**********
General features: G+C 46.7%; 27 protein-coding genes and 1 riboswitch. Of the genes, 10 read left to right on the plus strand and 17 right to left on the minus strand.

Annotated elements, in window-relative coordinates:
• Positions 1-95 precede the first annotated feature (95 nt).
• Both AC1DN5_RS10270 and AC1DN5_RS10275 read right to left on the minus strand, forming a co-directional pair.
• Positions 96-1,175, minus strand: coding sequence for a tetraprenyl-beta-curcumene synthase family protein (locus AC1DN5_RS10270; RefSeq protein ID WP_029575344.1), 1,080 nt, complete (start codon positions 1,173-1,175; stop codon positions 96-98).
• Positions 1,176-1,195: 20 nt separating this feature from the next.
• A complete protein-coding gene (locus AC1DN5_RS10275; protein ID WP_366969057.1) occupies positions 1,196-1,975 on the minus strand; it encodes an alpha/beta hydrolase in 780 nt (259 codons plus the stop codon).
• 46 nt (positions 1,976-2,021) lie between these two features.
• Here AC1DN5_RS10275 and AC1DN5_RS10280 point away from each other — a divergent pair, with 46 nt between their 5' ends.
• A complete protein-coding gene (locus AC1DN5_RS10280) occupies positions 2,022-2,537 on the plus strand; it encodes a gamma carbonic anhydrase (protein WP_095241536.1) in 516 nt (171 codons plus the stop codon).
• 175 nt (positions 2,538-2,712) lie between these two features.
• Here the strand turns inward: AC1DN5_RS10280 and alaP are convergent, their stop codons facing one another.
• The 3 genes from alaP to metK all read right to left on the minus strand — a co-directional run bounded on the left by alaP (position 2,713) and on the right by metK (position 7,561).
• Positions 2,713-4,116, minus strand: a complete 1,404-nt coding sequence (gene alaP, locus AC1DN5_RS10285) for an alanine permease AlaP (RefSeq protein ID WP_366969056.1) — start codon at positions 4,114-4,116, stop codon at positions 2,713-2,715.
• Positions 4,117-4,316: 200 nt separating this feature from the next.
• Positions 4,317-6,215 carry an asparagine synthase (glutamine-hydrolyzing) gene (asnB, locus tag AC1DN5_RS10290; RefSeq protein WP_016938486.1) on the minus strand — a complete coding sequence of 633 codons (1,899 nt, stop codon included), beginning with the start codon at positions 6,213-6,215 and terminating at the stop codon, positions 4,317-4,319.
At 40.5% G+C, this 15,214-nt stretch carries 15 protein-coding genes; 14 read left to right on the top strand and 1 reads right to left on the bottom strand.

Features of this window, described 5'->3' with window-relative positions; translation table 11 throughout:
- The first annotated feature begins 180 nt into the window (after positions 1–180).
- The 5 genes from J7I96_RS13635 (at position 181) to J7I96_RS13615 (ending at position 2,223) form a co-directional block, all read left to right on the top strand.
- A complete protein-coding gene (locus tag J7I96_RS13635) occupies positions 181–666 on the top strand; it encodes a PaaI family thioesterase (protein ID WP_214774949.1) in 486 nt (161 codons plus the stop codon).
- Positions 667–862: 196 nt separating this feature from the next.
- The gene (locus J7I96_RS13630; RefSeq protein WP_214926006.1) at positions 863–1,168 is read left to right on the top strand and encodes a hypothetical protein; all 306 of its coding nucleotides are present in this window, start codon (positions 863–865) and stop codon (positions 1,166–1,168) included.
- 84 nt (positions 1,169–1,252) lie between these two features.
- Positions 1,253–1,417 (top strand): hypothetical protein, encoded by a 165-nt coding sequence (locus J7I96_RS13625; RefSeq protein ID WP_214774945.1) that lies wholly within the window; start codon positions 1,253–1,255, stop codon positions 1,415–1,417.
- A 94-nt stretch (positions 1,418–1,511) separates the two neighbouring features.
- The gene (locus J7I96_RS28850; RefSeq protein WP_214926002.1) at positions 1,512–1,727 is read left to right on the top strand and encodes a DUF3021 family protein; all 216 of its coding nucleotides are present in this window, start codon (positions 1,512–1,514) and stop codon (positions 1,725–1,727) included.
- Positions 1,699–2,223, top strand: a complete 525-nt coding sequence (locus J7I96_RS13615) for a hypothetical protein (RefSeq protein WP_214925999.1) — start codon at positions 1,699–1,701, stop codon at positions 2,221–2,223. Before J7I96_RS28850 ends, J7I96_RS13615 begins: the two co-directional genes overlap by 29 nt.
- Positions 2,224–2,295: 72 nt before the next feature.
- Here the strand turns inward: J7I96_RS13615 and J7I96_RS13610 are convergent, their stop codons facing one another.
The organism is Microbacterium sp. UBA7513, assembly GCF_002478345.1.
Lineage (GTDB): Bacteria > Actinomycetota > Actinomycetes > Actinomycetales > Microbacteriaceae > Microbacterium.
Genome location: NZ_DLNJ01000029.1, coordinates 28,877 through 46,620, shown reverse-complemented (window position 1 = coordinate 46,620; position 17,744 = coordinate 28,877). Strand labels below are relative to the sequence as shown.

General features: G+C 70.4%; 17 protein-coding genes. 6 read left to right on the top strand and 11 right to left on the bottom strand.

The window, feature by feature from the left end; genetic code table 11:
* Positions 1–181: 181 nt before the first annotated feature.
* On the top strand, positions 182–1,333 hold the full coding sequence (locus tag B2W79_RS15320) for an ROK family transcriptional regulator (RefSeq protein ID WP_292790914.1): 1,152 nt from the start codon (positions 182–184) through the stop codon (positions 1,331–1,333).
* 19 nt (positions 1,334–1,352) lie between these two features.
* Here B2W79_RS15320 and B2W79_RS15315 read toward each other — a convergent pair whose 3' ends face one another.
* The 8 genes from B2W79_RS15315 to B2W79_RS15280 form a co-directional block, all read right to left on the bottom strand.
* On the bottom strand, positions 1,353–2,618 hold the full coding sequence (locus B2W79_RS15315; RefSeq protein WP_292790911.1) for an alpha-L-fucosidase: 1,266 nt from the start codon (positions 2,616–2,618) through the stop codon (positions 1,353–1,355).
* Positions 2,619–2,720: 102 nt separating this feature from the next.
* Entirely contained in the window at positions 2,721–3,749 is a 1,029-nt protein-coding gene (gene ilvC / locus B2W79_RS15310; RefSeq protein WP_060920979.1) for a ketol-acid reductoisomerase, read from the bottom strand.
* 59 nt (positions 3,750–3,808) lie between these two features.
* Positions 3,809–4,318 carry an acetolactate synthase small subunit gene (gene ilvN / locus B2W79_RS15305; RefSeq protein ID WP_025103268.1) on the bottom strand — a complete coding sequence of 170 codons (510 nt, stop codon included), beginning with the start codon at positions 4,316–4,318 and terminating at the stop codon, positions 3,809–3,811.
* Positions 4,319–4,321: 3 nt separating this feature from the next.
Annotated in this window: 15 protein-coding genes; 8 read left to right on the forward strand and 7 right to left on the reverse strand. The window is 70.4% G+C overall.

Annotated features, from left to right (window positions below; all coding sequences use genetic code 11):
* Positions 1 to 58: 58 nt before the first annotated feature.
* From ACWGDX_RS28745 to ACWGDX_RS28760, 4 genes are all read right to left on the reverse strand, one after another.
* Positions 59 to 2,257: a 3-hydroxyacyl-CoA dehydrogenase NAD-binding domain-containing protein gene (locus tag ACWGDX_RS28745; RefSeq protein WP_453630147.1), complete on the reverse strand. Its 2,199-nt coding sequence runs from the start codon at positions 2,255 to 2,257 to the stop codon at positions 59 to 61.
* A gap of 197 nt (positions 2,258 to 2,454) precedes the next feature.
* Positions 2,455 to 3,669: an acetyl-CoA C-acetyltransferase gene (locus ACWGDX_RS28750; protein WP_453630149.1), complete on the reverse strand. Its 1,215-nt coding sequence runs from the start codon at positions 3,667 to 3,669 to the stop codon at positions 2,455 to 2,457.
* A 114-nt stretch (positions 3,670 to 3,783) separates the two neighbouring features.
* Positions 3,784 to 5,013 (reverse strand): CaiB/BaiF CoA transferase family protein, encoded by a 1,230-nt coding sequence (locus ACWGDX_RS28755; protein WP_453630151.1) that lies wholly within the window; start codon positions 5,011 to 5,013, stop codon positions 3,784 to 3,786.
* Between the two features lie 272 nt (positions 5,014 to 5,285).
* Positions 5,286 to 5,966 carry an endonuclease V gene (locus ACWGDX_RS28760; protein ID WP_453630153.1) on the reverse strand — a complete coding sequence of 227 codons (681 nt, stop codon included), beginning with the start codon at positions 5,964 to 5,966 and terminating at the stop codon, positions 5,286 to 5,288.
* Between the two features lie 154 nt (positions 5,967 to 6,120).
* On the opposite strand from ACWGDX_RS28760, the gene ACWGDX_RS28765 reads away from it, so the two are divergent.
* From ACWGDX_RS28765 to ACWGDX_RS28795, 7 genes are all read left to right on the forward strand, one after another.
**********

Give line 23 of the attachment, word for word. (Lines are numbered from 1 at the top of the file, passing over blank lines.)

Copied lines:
- The gene (locus J7I96_RS13630; RefSeq protein WP_214926006.1) at positions 863–1,168 is read left to right on the top strand and encodes a hypothetical protein; all 306 of its coding nucleotides are present in this window, start codon (positions 863–865) and stop codon (positions 1,166–1,168) included.